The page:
Tuesday, June 26, 2012

Dumping PnkBstrK.sys

So I finally had a few hours to sit down and muck around in driver land tonight. I learned a few useful things about WinDBG which I kind of which I had known before. This reminds me I should probably read WinDBG A-to-Z from back to front (or front to back, sheash I've been in Japan too long) at some point.

Once again I started from the beginning and traced through the first IOCTL coming in. I tried to look for any sort of patterns but again my boredum got the best of me and I kind of gave up. One thing I know is that it is occuring in some sort of loop. I set a break point on the below address because it jumped back to this point a number of times in the code.
.reloc:EE05BB4E                 lodsb

For those who aren't aware, lodsb basically will take a byte out of ds:esi and store it in al (because we're doing a Load Store Byte). It then increments or decrements esi depending on the df (Direction Flag). By looking at the following code, sure enough eax appears to be a register of importance. One thing I realized I *should* have done, and probably will do once I get some more free time is to totally disregard all the stupid register operations that are going on in this loop and concentrate on one important factor.

When do the values of registers get *written* to locations in memory? This is a very important operation because this is what will give away what it is doing. I need to see if it's writing to the driver itself? (self modification) or writing to some objects in memory, or doing something else crazy. So this is really where I should have concentrated my efforts better. Instead I was 'getting a feel for it' also known as 'not having a fucking clue what I'm doing'.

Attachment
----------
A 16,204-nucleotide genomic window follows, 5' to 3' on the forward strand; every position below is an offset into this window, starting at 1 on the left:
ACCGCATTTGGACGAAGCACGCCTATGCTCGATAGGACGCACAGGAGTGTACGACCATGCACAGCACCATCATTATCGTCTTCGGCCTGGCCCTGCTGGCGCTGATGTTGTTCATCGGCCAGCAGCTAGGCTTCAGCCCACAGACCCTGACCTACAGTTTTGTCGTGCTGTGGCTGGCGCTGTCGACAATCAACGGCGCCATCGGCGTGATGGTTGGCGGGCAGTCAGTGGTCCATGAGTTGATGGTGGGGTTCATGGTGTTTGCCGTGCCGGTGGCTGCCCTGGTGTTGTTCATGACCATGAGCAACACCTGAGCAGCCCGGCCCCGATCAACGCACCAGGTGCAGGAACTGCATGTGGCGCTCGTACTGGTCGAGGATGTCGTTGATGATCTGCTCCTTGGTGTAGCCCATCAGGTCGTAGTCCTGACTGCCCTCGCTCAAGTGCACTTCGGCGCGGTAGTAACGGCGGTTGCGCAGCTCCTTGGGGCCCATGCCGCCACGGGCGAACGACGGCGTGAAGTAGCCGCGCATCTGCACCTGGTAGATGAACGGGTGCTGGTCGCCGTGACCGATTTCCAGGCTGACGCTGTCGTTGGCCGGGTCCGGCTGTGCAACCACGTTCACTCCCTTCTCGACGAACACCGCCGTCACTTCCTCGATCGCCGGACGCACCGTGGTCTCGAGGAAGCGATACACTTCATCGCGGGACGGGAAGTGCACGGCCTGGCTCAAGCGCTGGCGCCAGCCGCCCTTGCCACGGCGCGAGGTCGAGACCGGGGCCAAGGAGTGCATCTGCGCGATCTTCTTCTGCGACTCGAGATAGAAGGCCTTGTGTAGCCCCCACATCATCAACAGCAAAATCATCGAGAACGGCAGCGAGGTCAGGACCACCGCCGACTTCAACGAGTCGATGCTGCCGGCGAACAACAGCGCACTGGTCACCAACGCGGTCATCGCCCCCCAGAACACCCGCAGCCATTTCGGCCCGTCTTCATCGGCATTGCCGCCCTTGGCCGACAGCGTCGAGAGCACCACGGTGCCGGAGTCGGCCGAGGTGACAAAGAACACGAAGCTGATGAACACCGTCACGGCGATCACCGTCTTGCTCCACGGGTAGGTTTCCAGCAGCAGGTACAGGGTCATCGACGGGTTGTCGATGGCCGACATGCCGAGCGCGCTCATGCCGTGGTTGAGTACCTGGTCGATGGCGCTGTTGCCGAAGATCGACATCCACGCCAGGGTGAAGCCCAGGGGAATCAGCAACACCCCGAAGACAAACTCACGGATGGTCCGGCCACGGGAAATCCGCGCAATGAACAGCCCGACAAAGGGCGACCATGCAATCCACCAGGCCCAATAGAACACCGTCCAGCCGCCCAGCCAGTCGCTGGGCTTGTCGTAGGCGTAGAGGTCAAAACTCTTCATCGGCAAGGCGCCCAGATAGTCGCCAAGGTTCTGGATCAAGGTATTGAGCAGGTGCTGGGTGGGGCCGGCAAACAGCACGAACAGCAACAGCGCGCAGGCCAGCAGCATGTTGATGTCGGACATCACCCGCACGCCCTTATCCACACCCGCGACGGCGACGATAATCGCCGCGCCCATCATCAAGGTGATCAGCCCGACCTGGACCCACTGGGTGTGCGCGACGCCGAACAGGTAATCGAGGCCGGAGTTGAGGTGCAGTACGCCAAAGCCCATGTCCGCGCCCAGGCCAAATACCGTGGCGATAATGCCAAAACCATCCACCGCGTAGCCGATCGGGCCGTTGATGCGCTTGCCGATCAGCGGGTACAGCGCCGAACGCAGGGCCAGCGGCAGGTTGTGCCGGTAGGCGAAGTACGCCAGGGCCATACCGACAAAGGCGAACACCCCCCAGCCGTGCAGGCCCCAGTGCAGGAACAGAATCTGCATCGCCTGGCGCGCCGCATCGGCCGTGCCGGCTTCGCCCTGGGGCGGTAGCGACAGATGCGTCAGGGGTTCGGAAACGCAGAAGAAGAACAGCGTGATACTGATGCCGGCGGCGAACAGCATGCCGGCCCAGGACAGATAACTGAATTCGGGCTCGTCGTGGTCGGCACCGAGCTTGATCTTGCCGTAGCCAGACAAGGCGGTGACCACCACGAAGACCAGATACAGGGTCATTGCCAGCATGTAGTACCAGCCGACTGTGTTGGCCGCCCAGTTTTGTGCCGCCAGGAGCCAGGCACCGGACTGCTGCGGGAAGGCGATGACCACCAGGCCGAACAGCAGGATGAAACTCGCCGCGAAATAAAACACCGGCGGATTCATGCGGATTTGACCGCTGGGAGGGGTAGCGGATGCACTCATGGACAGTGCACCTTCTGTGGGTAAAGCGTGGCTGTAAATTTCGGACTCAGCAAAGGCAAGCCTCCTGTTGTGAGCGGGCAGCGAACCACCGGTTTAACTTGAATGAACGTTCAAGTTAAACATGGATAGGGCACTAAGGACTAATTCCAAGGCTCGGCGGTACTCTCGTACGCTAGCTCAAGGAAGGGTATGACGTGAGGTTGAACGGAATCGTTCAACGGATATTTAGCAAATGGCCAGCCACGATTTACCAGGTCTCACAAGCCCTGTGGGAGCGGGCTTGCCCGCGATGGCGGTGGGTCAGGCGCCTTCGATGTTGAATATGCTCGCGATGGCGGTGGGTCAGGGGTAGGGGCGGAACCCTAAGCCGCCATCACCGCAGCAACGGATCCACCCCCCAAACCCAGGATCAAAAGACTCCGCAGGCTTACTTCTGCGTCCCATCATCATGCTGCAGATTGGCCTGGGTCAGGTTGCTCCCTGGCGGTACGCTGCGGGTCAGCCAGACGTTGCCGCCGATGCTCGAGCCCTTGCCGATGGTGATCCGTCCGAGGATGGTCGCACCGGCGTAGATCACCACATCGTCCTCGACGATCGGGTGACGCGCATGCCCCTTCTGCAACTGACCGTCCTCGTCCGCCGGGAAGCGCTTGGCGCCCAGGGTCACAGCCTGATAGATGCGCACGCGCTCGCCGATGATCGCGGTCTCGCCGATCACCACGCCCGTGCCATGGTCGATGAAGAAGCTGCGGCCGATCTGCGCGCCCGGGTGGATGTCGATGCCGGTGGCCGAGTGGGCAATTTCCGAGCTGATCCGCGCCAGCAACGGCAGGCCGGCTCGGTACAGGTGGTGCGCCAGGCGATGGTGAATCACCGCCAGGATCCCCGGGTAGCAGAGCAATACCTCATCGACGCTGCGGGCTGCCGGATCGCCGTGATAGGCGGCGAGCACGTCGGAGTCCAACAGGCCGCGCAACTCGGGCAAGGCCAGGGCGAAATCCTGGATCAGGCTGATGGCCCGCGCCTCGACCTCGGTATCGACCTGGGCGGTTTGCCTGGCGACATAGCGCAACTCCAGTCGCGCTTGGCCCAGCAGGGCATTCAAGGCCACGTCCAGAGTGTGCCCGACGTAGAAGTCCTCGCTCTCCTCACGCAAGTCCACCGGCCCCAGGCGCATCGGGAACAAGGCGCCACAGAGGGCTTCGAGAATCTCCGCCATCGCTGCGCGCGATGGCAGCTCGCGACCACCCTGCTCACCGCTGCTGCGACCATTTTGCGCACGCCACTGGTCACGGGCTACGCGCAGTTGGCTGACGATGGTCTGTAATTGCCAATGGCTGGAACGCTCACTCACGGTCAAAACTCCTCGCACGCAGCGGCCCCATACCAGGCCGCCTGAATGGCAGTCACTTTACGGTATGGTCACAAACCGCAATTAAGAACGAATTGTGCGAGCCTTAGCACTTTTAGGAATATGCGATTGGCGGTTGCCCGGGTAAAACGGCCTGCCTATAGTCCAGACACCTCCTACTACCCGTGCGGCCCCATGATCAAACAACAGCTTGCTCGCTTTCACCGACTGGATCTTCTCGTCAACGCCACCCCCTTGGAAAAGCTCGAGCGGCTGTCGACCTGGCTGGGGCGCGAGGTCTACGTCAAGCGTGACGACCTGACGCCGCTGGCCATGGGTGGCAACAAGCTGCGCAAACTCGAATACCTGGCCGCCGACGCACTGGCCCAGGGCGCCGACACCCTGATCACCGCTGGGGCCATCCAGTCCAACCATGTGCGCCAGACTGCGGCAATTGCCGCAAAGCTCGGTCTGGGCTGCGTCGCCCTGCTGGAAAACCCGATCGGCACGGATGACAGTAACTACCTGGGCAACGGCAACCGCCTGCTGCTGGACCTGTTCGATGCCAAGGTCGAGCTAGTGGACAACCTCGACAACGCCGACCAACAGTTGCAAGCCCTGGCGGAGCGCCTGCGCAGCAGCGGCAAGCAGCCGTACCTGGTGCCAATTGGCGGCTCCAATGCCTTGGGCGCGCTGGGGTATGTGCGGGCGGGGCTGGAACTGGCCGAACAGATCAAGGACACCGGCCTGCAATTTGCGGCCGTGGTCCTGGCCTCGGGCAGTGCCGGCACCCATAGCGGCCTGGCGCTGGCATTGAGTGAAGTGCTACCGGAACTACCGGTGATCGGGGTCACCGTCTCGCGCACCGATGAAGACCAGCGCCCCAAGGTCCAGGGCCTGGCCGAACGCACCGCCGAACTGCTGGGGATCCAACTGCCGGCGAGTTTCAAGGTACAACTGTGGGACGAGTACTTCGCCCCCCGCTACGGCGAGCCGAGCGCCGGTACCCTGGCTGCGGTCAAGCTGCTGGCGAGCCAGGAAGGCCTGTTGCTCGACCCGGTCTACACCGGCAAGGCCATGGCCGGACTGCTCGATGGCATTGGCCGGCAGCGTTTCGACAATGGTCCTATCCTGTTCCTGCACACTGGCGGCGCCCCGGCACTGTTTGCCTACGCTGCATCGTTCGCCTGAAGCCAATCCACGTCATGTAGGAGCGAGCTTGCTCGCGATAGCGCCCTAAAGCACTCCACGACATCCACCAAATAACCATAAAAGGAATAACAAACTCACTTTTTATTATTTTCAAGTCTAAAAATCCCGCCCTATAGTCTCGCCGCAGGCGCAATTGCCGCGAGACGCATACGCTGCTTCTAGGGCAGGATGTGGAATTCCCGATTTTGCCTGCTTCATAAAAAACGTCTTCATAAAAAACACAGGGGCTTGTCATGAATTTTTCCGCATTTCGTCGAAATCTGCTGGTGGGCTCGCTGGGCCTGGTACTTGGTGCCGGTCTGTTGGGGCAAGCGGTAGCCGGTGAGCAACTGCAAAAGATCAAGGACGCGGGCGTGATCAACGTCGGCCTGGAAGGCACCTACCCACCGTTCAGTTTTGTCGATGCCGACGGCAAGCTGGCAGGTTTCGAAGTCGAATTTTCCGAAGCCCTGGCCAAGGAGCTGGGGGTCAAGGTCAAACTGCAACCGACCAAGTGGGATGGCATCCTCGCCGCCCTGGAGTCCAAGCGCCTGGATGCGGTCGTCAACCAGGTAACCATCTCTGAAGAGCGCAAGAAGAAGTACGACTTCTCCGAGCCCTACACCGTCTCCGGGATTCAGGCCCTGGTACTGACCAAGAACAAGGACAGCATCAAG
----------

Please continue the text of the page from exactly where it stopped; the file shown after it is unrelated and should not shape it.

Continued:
So I set a breakpoint at the lodsb operation in the .reloc section to print out what exactly esi was pointing to. After a few bagillion operations I got a nice table of what byte it was pulling from esi and storing in al.
The command I ran was:
bp ee05e11d ".printf \"esi: %08x ds:esi: %08x\r\n\",esi,by(@esi); g"

This basically sets a break point and tells it to call the printf function displaying both what esi is, and the low-order byte that esi points to (note the 'by()' function). Then it tells it to continue running. So I got this enormous table which, is pretty friggen useless to me. While I'm sure if I had time I could script something up to recreate exactly what it is doing, I still hadn't looked at what it's doing with the value once it got into the al register.

So even though I am pretty tired of looking at this loop I will need to go back to it and look for any when registers are dereferenced or direct memory locations are referenced for mov or write operations. So I can see what it's modifying. This shouldn't be too hard I think, because from what I could tell it wasn't modifying the loop itself, just other parts of the driver.

So to do something a bit different I decided that maybe I should just dump the driver's memory while it's running during various IOCTLs and see if I can see any major changes. After a bit of searching I found out you can dump arbitrary memory by using the .writemem command. This takes addresses/ranges and will spit out the resultant bytes to a file. In my case I ran:
.writemem c:\temp\pnkbstrk_dump_ioctl1.sys 0xEE050000 0xEE073FF6 a few times with varying filename parameter values. The 0xee05000 is of course the base address and 0xee073ff6 is the end of the file.
i'm in ur memory, dumpin' ur codes.